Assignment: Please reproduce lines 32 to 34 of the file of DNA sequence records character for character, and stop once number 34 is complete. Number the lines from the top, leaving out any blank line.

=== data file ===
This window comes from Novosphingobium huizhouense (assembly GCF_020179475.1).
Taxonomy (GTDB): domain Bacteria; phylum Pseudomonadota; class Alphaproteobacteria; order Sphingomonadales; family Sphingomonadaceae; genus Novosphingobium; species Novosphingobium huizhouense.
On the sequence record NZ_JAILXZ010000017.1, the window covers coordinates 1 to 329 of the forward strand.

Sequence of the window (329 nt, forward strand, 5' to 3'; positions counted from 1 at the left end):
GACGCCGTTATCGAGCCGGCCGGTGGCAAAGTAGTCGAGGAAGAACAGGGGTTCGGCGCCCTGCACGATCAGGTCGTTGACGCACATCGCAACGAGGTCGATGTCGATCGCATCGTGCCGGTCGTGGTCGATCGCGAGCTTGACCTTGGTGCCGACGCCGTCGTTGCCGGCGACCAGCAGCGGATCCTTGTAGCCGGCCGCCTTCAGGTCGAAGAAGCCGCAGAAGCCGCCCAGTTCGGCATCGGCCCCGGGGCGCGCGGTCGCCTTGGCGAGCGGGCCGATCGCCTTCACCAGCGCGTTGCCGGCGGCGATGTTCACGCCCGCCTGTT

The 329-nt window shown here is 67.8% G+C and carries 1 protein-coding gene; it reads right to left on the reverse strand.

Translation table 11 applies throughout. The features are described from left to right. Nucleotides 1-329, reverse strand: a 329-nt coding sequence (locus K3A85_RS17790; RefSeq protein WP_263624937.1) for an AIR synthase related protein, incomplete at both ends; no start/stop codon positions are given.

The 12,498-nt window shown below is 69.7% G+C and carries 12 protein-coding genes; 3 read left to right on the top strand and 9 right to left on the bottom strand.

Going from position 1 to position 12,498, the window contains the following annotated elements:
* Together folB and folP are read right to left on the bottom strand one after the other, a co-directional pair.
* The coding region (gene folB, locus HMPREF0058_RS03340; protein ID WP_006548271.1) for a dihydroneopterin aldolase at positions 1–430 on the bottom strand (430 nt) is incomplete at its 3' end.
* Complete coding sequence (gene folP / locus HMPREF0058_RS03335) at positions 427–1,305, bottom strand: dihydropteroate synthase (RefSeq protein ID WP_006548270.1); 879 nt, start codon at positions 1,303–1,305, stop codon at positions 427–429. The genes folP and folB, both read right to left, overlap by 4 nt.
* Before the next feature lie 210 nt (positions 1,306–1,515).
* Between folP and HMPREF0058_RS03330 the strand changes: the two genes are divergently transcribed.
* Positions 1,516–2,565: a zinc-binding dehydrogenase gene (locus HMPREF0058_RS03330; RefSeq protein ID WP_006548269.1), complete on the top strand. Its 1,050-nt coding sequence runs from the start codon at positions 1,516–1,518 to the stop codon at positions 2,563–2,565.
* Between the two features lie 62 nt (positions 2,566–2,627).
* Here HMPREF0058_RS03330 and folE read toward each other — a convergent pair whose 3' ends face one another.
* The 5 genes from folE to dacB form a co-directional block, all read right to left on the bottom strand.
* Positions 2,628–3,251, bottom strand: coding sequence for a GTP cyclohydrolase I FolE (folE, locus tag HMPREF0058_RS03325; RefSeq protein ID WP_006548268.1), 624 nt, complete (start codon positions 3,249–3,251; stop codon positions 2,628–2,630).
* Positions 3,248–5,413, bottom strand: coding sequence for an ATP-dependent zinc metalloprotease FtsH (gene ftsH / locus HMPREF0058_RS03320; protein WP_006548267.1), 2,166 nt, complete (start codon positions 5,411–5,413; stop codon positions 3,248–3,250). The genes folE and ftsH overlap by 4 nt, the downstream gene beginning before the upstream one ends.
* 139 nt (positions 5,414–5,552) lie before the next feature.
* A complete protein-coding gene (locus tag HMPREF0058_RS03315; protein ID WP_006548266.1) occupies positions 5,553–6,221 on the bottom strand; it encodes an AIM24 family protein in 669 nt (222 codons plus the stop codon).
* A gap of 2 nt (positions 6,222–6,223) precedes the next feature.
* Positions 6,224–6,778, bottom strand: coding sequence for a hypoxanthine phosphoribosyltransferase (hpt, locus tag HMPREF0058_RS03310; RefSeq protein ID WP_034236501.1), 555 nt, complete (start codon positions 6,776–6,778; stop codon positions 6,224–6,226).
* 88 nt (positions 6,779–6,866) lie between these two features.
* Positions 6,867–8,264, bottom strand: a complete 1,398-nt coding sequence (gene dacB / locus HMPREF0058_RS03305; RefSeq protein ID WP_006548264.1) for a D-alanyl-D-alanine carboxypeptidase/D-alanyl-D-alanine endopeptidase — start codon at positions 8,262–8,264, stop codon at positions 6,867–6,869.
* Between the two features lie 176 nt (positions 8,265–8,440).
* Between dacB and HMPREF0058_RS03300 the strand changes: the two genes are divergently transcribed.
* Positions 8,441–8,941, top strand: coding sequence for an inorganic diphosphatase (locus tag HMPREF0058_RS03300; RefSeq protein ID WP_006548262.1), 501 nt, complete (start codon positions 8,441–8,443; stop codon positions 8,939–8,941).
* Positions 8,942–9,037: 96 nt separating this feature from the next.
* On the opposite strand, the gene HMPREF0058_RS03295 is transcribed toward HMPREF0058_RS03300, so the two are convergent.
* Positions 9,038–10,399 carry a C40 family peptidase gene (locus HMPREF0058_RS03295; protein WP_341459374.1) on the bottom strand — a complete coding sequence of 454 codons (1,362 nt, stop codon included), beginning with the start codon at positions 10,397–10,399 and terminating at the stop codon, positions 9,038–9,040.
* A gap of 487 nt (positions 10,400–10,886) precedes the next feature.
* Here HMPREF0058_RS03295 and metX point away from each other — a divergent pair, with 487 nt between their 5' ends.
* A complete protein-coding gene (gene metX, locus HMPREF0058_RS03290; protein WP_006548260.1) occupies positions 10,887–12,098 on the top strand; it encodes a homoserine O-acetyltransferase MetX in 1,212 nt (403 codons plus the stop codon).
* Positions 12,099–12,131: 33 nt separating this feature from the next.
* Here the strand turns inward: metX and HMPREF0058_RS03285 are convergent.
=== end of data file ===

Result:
* Positions 9,038–10,399 carry a C40 family peptidase gene (locus HMPREF0058_RS03295; protein WP_341459374.1) on the bottom strand — a complete coding sequence of 454 codons (1,362 nt, stop codon included), beginning with the start codon at positions 10,397–10,399 and terminating at the stop codon, positions 9,038–9,040.
* A gap of 487 nt (positions 10,400–10,886) precedes the next feature.
* Here HMPREF0058_RS03295 and metX point away from each other — a divergent pair, with 487 nt between their 5' ends.